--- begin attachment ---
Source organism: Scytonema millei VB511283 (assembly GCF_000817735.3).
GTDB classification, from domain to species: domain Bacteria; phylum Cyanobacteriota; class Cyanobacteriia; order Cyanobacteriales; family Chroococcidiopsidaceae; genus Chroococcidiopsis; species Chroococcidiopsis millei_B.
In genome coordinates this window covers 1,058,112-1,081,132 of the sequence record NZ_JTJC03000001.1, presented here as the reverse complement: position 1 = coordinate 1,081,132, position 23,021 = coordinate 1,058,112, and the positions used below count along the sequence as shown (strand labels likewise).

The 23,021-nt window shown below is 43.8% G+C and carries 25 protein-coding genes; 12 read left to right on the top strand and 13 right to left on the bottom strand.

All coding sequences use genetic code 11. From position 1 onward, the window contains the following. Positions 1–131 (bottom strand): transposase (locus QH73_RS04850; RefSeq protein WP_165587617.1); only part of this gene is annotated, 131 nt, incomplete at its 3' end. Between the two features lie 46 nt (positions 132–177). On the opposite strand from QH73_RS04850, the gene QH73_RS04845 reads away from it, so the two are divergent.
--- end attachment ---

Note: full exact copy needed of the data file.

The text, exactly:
Source organism: Scytonema millei VB511283 (assembly GCF_000817735.3).
GTDB classification, from domain to species: domain Bacteria; phylum Cyanobacteriota; class Cyanobacteriia; order Cyanobacteriales; family Chroococcidiopsidaceae; genus Chroococcidiopsis; species Chroococcidiopsis millei_B.
In genome coordinates this window covers 1,058,112-1,081,132 of the sequence record NZ_JTJC03000001.1, presented here as the reverse complement: position 1 = coordinate 1,081,132, position 23,021 = coordinate 1,058,112, and the positions used below count along the sequence as shown (strand labels likewise).

The 23,021-nt window shown below is 43.8% G+C and carries 25 protein-coding genes; 12 read left to right on the top strand and 13 right to left on the bottom strand.

All coding sequences use genetic code 11. From position 1 onward, the window contains the following. Positions 1–131 (bottom strand): transposase (locus QH73_RS04850; RefSeq protein WP_165587617.1); only part of this gene is annotated, 131 nt, incomplete at its 3' end. Between the two features lie 46 nt (positions 132–177). On the opposite strand from QH73_RS04850, the gene QH73_RS04845 reads away from it, so the two are divergent.